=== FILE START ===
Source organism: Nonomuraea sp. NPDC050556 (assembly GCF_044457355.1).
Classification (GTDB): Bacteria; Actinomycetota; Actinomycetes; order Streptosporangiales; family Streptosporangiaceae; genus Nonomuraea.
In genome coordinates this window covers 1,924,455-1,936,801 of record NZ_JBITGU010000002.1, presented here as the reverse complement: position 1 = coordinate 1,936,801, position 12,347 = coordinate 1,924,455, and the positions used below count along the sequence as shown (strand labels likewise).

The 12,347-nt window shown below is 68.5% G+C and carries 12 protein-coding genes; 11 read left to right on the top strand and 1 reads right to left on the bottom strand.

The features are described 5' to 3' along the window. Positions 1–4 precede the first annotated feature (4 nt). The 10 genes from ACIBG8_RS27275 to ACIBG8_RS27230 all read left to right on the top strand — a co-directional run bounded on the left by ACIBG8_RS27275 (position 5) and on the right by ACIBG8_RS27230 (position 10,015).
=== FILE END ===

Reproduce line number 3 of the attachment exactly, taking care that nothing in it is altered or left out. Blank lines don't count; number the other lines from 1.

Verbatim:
In genome coordinates this window covers 1,924,455-1,936,801 of record NZ_JBITGU010000002.1, presented here as the reverse complement: position 1 = coordinate 1,936,801, position 12,347 = coordinate 1,924,455, and the positions used below count along the sequence as shown (strand labels likewise).